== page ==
“After Midnight” on Broadway Transports the Audience to the Cotton Club Era and Reminds Us to ‘Leave Your Worries and Fears at the Door’

Virgil_Lil_O_Gadson,_Karine_Plantadit_and_Company_in_Broadways_After_Midnight_

Virgil Lil’ O Gadson, Karine Plantadit and Company in “After Midnight” Photo: Matthew Murphy

The new broadway musical, “After Midnight”, currently starring Fantasia, Dule Hill and Adriane Lenox is less musical, and more of a glimpse into the Harlem legendary club known as the Cotton Club. The only thing missing from this exhilarating 90-minute production is a martini in hand, as the audience feels transported into what it may have felt like behind the doors during the Prohibition Era, led by the music of the one and only, Duke Ellington. The production couldn’t feel more relevant with the wave of speakeasy bars having a renaissance, and the multitude of various dance styles being represented on television, “After Midnight” pays homage to a classic heyday,  and reminds us to embrace the spirit of life.

There is no formal storyline to “After Midnight”, and quite frankly that’s part of it’s success as the audience is swept away to a time period of laughs, dance, blues and romance. Beautifully directed and choreographed by Warren Carlyle, the Lincoln Jazz All Stars are prominently featured on a sliding platform that glides upstage and downstage making them an equal component to this incredibly talented cast. Guest Star, Fantasia, is breathless as she weaves in and out of the show singing classic tunes as “I Can’t Give You Anything But Love”and the exquisite,  “Stormy Weather”. She turns it out in the Cab Calloway & Harry White number,  “Zaz Zuh Zaz”, as well as “On the Sunny Side of the Street”.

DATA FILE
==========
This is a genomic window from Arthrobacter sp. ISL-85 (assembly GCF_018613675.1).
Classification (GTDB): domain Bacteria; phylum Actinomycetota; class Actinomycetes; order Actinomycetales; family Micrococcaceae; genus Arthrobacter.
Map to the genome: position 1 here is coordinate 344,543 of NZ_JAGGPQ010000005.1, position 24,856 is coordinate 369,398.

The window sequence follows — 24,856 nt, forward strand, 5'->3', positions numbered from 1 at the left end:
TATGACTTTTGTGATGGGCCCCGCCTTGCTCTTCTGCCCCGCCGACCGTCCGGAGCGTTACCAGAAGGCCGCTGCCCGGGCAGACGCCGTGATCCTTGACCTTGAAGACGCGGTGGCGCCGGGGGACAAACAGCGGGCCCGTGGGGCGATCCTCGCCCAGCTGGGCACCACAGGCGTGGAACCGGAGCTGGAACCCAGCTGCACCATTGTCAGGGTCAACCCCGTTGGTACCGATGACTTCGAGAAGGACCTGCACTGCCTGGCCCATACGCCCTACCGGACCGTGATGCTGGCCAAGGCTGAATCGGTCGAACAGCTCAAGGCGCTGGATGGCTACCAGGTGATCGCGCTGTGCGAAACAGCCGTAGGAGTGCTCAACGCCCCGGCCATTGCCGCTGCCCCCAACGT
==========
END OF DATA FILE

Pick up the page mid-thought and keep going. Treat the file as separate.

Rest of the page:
Adriane Lenox in "After Midnight" on Broadway Photo: Matthew Murphy

Adriane Lenox in “After Midnight” on Broadway Photo: Matthew Murphy

Adriane Lenox, who is marvelous in both of her memorable numbers, told me that she’s been with the show since the beginning when it was touring

Fantasia in "After Midnight" Photo: Matthew Murphy

Fantasia in “After Midnight” Photo: Matthew Murphy

and called “The Cotton Club”. Her show stopping early number, “Women Be Wise”, will have both women and men in the audience rising from their seats wanting more from Lennox.

I wasn’t made aware in my initial glimpse of the show, during a press preview that Dule Hill would be more than the narrator who helps move “After Midnight” from scene to scene, reciting the poetry of Langston Hughes. After seeing the entirety of the production, I look forward to seeing more from the actor,  as the man not only commands and leads this show, as a sort of ring leader, but he can also belt it out beautifully, and dance up a storm with the best of the cast.

Number after number features some of the most skilled, agile and fluid dancers I’ve ever seen on stage. I couldn’t get enough of Virgil “Lil’ O” Gadson, who is a master at new stylings of dance, while fusing them with the classic moves of the Cotton Club era. His number with fellow standout dancer, Julius “iGlide” Chisolm is nothing short of brilliant, and his facial expressions are on a par with his mesmerizing dance skills.

There are too many numbers in “After Midnight” to mention here, but you’ll love the Duke Ellington number, “The Skrontch” which features another standout performer in the show, Dormeshia Sumbry-Edwards. Her singing, dancing and infectious smile bring down the house.

Watch the video below with some of the key players from, “After Midnight”. You can visit, AfterMidnightBroadway.com for tickets and information.